“By the Fiend, no!” answered Houseman, nor did I learn it till this morning; it was unpremeditated till within a few hours of the time, by the two fools who alone planned it.  The fact is, that myself and the greater part of our little band, were engaged some miles off, in the western part of the county.  Two ­our general ­spies, had been, of their own accord, into your neighbourhood, to reconnoitre.  They marked Lester’s house during the day, and gathered, (as I can say by experience it was easy to do) from unsuspected inquiry in the village, for they wore a clown’s dress, several particulars which induced them to think it contained what might repay the trouble of breaking into it.  And walking along the fields, they overheard the good master of the house tell one of his neighbours of a large sum at home; nay, even describe the place where it was kept:  that determined them; ­they feared, (as the old man indeed observed,) that the sum might be removed the next day; they had noted the house sufficiently to profit by the description given:  they resolved, then, of themselves, for it was too late to reckon on our assistance, to break into the room in which the money was kept ­though from the aroused vigilance of the frightened hamlet and the force within the house, they resolved to attempt no farther booty.  They reckoned on the violence of the storm, and the darkness of the night to prevent their being heard or seen; they were mistaken ­the house was alarmed, they were no sooner in the luckless room, than ­“Well, I know the rest; was the one wounded dangerously hurt?”

“Oh, he will recover, he will recover; our men are no chickens.  But I own I thought it natural that you might suspect me of sharing in the attack; and though, as I have said before, I do not love you, I have no wish to embroil matters so far as an outrage on the house of your father-in-law, might be reasonably expected to do: ­at all events, while the gate to an amicable compromise between us is still open.”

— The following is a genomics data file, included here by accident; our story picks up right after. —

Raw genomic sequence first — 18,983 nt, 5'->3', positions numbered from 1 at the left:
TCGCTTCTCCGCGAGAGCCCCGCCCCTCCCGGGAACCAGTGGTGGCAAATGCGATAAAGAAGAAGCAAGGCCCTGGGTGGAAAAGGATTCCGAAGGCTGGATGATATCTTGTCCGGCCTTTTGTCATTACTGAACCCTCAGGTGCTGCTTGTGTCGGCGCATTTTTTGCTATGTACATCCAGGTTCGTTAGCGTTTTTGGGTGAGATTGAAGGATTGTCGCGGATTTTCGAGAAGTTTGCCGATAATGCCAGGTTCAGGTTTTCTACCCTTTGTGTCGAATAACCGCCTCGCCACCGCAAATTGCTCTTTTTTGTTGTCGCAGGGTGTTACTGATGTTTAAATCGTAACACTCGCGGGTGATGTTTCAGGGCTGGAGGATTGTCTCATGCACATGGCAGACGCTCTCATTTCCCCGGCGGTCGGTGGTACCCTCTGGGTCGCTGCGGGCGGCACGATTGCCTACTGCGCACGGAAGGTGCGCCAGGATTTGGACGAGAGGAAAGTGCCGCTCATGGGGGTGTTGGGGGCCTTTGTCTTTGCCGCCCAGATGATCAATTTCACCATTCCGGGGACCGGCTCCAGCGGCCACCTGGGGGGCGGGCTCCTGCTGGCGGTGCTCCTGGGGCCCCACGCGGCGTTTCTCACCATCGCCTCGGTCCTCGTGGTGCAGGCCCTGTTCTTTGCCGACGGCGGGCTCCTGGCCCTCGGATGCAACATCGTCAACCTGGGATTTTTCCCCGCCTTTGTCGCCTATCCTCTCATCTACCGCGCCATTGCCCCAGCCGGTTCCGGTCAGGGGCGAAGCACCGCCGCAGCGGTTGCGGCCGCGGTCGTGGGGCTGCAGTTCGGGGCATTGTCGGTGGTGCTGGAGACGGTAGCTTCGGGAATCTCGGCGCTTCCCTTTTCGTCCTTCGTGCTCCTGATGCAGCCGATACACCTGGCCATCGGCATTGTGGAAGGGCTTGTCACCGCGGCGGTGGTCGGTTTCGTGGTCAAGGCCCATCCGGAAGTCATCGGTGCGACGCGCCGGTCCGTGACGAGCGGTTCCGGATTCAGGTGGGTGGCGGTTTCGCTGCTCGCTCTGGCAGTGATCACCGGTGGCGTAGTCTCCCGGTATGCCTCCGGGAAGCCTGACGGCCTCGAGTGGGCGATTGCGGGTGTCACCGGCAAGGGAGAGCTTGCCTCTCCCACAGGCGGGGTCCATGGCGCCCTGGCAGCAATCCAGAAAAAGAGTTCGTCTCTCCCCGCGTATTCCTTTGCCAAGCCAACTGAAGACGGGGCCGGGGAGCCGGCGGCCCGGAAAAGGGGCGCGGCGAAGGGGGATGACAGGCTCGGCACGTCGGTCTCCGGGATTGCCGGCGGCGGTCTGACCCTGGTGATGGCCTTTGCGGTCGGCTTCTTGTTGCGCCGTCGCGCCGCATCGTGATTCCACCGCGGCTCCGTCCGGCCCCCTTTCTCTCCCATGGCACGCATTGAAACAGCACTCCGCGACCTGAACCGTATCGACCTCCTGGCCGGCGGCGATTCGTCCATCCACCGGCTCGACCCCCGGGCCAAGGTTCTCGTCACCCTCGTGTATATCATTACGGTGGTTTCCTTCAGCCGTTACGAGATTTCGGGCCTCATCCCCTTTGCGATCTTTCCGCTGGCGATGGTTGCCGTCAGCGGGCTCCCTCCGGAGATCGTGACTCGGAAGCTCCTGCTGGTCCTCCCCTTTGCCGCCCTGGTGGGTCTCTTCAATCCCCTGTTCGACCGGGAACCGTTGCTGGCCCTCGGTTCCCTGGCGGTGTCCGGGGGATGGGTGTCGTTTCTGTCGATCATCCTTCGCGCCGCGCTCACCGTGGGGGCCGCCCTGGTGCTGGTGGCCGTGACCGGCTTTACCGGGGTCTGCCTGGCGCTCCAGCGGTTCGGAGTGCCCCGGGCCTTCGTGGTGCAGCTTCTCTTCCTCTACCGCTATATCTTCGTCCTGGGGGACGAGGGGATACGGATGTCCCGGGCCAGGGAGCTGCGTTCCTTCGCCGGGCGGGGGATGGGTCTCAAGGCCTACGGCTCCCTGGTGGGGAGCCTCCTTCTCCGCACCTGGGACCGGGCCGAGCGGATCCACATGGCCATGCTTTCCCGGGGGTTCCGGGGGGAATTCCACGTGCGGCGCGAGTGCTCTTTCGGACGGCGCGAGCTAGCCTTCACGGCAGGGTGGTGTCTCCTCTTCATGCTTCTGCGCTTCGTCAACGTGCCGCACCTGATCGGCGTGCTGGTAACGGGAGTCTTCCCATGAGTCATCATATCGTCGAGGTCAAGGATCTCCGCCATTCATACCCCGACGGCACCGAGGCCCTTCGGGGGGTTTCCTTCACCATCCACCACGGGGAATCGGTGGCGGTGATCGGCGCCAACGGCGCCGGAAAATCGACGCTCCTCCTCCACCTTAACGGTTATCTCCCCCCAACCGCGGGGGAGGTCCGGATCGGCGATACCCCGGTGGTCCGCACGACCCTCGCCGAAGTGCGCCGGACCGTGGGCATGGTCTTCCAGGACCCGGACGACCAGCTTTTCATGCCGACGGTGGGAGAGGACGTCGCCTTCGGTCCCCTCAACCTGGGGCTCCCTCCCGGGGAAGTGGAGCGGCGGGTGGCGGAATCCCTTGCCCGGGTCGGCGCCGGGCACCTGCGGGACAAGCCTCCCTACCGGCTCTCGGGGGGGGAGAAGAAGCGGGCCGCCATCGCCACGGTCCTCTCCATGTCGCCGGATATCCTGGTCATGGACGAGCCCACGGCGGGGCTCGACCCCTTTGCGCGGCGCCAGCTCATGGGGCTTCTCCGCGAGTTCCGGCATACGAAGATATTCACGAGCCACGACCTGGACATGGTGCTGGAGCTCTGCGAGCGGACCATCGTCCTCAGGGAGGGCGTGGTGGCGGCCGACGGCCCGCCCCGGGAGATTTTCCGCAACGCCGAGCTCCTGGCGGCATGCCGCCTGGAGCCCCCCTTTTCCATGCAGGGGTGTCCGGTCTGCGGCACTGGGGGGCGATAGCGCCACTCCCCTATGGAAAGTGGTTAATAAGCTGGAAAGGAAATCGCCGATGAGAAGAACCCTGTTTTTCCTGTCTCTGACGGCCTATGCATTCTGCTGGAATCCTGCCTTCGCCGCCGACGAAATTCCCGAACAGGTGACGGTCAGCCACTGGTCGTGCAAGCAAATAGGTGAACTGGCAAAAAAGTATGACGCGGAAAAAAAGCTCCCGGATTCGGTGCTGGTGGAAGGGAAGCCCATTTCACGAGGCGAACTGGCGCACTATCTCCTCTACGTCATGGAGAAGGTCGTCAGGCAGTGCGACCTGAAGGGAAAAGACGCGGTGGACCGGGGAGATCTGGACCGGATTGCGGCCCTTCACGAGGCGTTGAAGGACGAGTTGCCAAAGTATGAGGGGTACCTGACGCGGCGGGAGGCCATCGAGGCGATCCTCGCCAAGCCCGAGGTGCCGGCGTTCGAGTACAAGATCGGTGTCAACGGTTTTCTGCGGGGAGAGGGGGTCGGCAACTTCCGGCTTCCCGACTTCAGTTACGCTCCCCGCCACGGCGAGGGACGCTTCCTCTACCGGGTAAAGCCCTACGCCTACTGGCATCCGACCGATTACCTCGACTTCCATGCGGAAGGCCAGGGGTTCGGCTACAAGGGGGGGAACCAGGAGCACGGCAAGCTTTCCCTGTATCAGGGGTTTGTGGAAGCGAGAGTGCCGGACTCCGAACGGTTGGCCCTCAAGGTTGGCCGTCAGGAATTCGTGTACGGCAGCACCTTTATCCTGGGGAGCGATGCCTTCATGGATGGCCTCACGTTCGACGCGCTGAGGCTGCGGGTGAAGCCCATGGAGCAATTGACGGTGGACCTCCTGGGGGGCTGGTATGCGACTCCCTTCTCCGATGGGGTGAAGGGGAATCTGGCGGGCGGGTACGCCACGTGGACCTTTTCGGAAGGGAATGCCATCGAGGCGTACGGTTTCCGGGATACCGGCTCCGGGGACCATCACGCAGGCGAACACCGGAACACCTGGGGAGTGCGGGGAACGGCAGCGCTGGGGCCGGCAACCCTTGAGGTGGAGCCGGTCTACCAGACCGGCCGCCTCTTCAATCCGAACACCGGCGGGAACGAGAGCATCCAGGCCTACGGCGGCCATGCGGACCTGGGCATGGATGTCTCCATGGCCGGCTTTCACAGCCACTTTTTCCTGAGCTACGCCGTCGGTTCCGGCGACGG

“I am satisfied on this head,” said Aram, “and I can now treat with you in a spirit of less distrustful precaution than before.  I tell you, Houseman, that the terms are no longer at your control; you must leave this part of the country, and that forthwith, or you inevitably perish.  The whole population is alarmed, and the most vigilant of the London Police have been already sent for.  Life is sweet to you, as to us all, and I cannot imagine you so mad, as to incur not the risk, but the certainty, of losing it.  You can no longer therefore, hold the threat of your presence over my head.  Besides, were you able to do so, I at least have the power, which you seem to have forgotten, of freeing myself from it.  Am I chained to yonder valleys? have I not the facility of quitting them at any moment I will? of seeking a hiding-place, which might baffle, not only your vigilance to discover me, but that of the Law?  True, my approaching marriage puts some clog upon my wing, but you know that I, of all men, am not likely to be the slave of passion.  And what ties are strong enough to arrest the steps of him who flies from a fearful death?  Am I using sophistry here, Houseman?  Have I not reason on my side?”

“What you say is true enough,” said Houseman reluctantly; “I do not gainsay it.  But I know you have not sought me, in this spot, and at this hour, for the purpose of denying my claims:  the desire of compromise alone can have brought you hither.”